Perfectionist — another word for “procrastinator”
These people often put off work because they are daunted by the expectations. They begin to write a report and can’t get past the first sentence because they are paralyzed by the belief that their first draft has to be flawless. Psychiatrist Dr. Elana Miller, MD, says that perfectionists are often sensitive to criticism and need clearer guidelines so that they don’t waste time on things that are not important.

What the candidate should say instead: detail oriented

Multitasker — another word for “unfocused”
According to current neuroscience research, our brains can not focus on multiple tasks at the same time, but actually switch between tasks quickly, giving us the illusion of multitasking. Meaning, people cannot listen in a meeting and write an email at the same time – they are doing each of these tasks for a few seconds at a time while constantly switching their attention back and forth. While this sounds impressive, serious productivity is lost in both activities.

National News
Author, Poet and Literacy Advocate Pat Mora on Bilingual Literacy, Bookjoy and the Start of Children’s Day/Book Day (El Día de los Niños/El Día de los Libros)
As NC State celebrates Latinx Heritage Month Sept. 15-Oct. 15, the NC State College of Education sat down with author, poet and literacy advocate Pat Mora to talk about bilingual literacy, what she means by bookjoy and why she created Children’s Day/Book Day (El Día de los Niños/El Día de los Libros).

A native of El Paso, Texas, and a bilingual speaker, Mora has published several collections of poetry for adults, young adults and children, as well as written many children’s books in both English and Spanish, a collection of essays and the highly acclaimed memoir House of Houses.

She was recently on NC State’s campus to hold a series of workshops and deliver a keynote address on creative practice for educators.

The following Q&A is from an interview with Mora and edited for length and clarity.

You have called being bilingual a great blessing. Why? 

I’ve had the advantage of discovering how powerful, how convenient and how useful it is to be bilingual. Being bilingual is as if you have a piano and you can use both the white and the black keys because you have two language registers and you can say ‘Do I want to say tree or do I want to say ‘árbol?’ And they are very different sounds, so when you are writing poetry or even when you are speaking, it’s an advantage to have these two languages to use.
Ocelot Launches Bilingual English-Spanish Artificially Intelligent Chatbot for Colleges and Universities

The Bilingual Chatbot, the first-of-its-kind in higher education, is fully customizable for colleges to communicate with Spanish-language speakers, especially parents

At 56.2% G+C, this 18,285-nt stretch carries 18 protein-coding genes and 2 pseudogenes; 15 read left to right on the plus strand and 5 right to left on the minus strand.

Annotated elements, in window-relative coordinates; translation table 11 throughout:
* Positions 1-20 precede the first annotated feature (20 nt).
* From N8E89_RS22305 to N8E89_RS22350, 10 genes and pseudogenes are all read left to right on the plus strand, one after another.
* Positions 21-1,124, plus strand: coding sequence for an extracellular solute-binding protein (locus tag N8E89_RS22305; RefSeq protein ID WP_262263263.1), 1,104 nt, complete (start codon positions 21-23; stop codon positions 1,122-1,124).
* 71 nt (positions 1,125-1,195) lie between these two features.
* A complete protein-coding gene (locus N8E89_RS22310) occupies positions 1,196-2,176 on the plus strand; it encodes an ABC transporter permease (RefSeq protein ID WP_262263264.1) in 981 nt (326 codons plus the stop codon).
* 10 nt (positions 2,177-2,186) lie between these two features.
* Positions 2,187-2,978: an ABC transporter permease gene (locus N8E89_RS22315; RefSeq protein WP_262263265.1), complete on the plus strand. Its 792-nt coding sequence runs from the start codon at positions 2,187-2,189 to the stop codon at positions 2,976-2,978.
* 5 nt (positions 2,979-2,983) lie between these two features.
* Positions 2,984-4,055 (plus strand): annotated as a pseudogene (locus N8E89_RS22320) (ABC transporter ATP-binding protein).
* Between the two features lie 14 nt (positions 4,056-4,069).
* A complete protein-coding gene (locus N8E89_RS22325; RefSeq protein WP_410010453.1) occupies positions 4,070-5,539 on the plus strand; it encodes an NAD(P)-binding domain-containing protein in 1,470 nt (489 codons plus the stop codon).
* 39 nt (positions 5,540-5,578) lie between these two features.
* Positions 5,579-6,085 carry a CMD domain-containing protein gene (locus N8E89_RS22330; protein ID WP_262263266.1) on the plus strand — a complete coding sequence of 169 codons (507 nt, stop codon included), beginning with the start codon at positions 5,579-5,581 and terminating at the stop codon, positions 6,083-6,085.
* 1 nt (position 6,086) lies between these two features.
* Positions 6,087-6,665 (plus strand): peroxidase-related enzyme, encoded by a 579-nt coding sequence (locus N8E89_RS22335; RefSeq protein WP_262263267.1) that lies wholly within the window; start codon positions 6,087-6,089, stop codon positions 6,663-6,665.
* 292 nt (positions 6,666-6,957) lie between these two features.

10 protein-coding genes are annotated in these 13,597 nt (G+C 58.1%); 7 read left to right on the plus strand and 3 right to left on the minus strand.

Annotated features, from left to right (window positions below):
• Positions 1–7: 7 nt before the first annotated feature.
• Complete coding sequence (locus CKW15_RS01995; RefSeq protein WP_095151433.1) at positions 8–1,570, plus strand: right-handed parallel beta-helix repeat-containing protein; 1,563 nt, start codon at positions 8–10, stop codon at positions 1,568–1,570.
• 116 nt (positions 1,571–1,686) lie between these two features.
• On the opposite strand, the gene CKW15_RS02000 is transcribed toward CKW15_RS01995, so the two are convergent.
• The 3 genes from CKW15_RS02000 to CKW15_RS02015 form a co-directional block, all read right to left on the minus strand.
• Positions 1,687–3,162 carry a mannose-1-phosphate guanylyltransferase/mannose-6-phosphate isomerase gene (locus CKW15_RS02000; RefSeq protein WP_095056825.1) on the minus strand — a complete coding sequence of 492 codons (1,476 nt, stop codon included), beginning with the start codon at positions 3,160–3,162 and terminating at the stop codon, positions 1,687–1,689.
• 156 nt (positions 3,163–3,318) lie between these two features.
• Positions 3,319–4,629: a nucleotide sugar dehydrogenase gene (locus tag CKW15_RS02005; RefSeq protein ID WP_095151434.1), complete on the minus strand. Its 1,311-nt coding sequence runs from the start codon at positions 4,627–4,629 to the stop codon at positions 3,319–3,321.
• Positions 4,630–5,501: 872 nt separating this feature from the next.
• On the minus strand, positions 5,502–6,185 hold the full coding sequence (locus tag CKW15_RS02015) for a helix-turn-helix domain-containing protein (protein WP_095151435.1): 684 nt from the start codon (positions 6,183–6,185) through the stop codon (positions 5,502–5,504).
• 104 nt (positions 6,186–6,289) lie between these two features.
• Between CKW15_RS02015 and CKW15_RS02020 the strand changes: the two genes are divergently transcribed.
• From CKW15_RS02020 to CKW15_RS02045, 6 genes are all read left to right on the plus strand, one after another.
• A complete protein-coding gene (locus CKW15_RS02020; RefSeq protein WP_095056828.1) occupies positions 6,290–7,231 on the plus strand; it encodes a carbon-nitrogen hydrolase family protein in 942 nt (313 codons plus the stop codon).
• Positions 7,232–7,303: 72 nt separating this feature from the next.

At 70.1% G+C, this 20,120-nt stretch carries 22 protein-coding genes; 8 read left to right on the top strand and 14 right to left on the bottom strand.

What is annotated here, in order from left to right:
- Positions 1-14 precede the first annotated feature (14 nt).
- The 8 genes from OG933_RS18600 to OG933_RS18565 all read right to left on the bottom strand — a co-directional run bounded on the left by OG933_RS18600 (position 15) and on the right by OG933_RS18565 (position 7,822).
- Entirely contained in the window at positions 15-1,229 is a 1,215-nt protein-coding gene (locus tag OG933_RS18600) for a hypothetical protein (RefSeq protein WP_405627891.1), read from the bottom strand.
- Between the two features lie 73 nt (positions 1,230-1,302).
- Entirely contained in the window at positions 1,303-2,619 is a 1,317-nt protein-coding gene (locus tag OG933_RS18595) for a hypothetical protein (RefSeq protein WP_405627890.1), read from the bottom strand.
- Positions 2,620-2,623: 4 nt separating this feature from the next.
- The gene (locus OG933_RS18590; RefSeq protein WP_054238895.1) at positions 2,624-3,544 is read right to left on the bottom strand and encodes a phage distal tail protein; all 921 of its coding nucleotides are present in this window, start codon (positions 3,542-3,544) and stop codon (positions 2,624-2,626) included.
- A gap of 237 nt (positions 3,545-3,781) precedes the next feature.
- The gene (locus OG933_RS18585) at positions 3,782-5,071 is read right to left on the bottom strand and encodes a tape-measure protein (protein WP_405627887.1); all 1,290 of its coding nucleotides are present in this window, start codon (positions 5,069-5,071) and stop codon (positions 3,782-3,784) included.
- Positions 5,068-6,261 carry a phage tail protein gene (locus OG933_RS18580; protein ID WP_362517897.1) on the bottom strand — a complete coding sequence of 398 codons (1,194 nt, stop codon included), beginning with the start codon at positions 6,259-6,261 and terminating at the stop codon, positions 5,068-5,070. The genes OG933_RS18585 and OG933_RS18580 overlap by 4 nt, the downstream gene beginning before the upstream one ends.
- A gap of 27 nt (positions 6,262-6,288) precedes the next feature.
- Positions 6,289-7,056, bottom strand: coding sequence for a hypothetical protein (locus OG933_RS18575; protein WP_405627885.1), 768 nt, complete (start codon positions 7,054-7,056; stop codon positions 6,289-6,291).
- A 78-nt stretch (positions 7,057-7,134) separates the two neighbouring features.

Ocelot, the leading provider of Artificially Intelligent Conversational Chatbots for colleges and universities, announced today a new development: the first-of-its-kind fully bilingual English-Spanish chatbot.

Schools that struggle to communicate with native Spanish-language speakers, especially parents, now have access to an easy-to-use customizable tool that opens up lines of communication and reduces obstacles for both students and parents.

Spanish-speaking families are the fastest growing share of all families with children attending college. The percentage of Hispanic students in school has doubled over the past twenty years, and today roughly 1 in 5 college students are Hispanic, according to the US Census.
What can we do to help low-income kids graduate from college?

For the first, time it seems possible that we’re figuring out how to accomplish an agonizingly elusive goal: ensuring that low-income students not just enter college but complete college.

The latest evidence emerged this week when Advancement Via Individual Determination (AVID), a national college readiness nonprofit found in many high-poverty schools, released its college success numbers. AVID, which works with teachers to guide low-income, minority students into college-prep pathways — and give them the tools to succeed — was able to track its 82,807 alumni from three graduating classes.

Bottom line: 42% of its alumni earned four-year degrees, compared with 11% of similar students. That’s striking, considering the students AVID targets: So-so students who at some point, in some class or on some test, showed a glimmer of college potential.

Read more here: What can we do to help
The Story of Latinos and Education in American History
The 2014–2015 academic year marked the first year that American, preK–12 public school enrollment became majority nonwhite, with Hispanic/Latino as the largest minority. Population shifts have continued to occur, with Latinos now representing 28% of public school students.
American public schools are in trouble, with national achievement reaching new lows and progress for nearly two-thirds of all 4th and 8th graders below proficiency levels and stagnant for years. According to the Nation’s Report Card, students of color rank lowest, with Latinos and African Americans consistently at the bottom.

To understand the history of Latinos in particular,  The Story of Latinos and Education in American History  goes back in time to recreate the story. In this book, Dr. Noboa-Ríos relates the dark legacy before and after  Plessy , as well as the post- Brown  challenges that linger. For a better and more balanced future for the nation, America’s challenge is to ensure that Latino students excel. Understanding how and why this dark history has occurred is imperative to rectify the situation.